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Natural gas:

...is a naturally occurring hydrocarbon gas mixture consisting primarily of methane, but commonly including varying amounts of other higher alkanes, and sometimes a small percentage of carbon dioxide, nitrogen, hydrogen sulfide, or helium.

I saw the graphic below in the BBC News article Trump climate: Challenges loom after Obama policies scrapped. It lists natural gas as the source of about 33% of the US electricity generation in 2015, but also lists "Other gases" as the source of less than 1%. Presumably it is a meaningful fraction of that 1% or else the BBC would not have included it. While the source of the data is listed as the US Energy Information Agency, the graphic itself was prepared by the BBC if I understand correctly.

Are thee other gases available from the Earth that could account for this fraction of 1%? I don't mean gases that are produced during an industrial refinement process, but perhaps gases that were simply separated. Just for example could it be natural propane? The same Wikipedia article mentions heavier hydrocarbons, but I don't understand if these are already present in the Earth and just being separated, or if they are produced primarily as reaction products.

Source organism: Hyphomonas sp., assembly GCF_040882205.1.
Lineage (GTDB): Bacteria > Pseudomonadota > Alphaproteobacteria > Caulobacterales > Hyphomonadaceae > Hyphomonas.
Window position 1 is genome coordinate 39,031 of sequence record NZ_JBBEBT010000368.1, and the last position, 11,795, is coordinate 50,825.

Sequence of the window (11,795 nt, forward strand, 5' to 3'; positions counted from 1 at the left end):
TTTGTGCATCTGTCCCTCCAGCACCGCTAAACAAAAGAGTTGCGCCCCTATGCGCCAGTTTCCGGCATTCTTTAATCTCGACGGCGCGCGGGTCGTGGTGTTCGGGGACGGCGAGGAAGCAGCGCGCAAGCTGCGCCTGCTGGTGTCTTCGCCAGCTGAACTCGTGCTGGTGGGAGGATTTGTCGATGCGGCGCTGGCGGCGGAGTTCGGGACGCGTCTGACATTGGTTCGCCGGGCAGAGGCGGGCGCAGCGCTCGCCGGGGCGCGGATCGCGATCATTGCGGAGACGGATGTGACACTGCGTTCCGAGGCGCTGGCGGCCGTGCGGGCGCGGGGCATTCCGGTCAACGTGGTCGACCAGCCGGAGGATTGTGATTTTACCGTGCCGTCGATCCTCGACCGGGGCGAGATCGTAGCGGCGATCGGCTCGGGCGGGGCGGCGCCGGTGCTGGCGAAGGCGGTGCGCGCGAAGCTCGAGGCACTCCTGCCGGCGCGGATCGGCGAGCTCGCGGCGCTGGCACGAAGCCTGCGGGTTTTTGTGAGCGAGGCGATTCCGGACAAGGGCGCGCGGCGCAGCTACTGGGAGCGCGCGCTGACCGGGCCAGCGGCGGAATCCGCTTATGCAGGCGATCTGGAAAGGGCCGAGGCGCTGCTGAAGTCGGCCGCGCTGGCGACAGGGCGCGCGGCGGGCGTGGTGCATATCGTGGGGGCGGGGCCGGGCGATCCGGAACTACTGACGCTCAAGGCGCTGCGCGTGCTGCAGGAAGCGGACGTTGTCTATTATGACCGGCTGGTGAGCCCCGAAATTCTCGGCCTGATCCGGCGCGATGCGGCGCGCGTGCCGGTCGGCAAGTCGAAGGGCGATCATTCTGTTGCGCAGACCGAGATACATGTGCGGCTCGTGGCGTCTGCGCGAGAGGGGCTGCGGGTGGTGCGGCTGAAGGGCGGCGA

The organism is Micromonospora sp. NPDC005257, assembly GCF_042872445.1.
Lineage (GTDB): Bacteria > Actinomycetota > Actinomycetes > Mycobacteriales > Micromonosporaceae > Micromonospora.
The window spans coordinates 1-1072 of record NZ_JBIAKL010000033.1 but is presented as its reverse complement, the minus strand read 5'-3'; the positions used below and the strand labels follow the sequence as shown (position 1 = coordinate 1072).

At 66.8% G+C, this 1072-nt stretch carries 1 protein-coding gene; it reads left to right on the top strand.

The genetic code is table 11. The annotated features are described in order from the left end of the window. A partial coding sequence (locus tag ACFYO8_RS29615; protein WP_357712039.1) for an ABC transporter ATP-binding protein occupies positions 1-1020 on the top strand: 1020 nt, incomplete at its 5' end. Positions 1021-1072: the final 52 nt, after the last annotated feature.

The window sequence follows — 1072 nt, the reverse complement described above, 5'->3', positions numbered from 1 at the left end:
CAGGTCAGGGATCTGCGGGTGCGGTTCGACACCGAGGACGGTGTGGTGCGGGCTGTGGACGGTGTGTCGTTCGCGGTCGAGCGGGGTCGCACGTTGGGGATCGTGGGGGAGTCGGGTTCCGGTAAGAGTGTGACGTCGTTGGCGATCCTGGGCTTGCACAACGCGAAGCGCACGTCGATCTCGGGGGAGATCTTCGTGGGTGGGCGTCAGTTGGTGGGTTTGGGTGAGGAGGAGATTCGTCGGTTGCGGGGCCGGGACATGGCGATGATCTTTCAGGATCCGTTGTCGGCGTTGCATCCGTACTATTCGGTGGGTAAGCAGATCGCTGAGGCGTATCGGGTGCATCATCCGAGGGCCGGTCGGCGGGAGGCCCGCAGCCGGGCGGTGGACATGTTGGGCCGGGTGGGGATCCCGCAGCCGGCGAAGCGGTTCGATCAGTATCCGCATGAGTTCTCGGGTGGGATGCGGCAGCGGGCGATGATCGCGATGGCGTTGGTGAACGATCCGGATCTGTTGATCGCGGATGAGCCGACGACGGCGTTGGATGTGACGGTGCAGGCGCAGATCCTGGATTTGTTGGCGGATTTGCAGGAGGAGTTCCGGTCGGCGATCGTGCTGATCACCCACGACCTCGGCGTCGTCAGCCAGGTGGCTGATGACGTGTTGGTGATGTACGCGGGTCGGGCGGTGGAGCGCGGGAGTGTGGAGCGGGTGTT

EDIT: Based on comments, a substantially different source of gas that was chemically similar to natural gas would still be of interest. So just for example, methane from a bog should count in this case, since it does not involve many of the geological processes involved in the production of fossil fuels (e.g. the same timescales or temperatures).

enter image description here

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    $\begingroup$ I don't know the data or field well enough to know if it qualifies or makes up the leftover, but seems landfill gas is a bit different from natural gas? $\endgroup$ – JeopardyTempest May 28 '17 at 8:05
  • $\begingroup$ @JeopardyTempest well landfill gas is also mostly methane, so in terms of chemistry it's not going to be any different. $\endgroup$ – Gimelist May 28 '17 at 8:11
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    $\begingroup$ @Michael, that's what I was thinking, though saw natural gas may truly be defined as some sort of mixture, so perhaps it'd have a standard, which might mean they classify them differently despite being basically the same idea? Certainly could be the same, though. $\endgroup$ – JeopardyTempest May 28 '17 at 8:15
  • $\begingroup$ @Michael I guess the way the question is written you are right. Landfill gas is really coming from a large, man-made bioreactor so it wouldn't count at all. But methane from a natural one like a bog, something that doesn't involve geological timescales and conditions, that would be good to know about. So I'm going to alter the wording to include this. $\endgroup$ – uhoh May 28 '17 at 8:45
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    $\begingroup$ @JeopardyTempest thank for that thought! I've modified the question so that naturally occurring methane produced in a substantially different way should be counted. $\endgroup$ – uhoh May 28 '17 at 8:50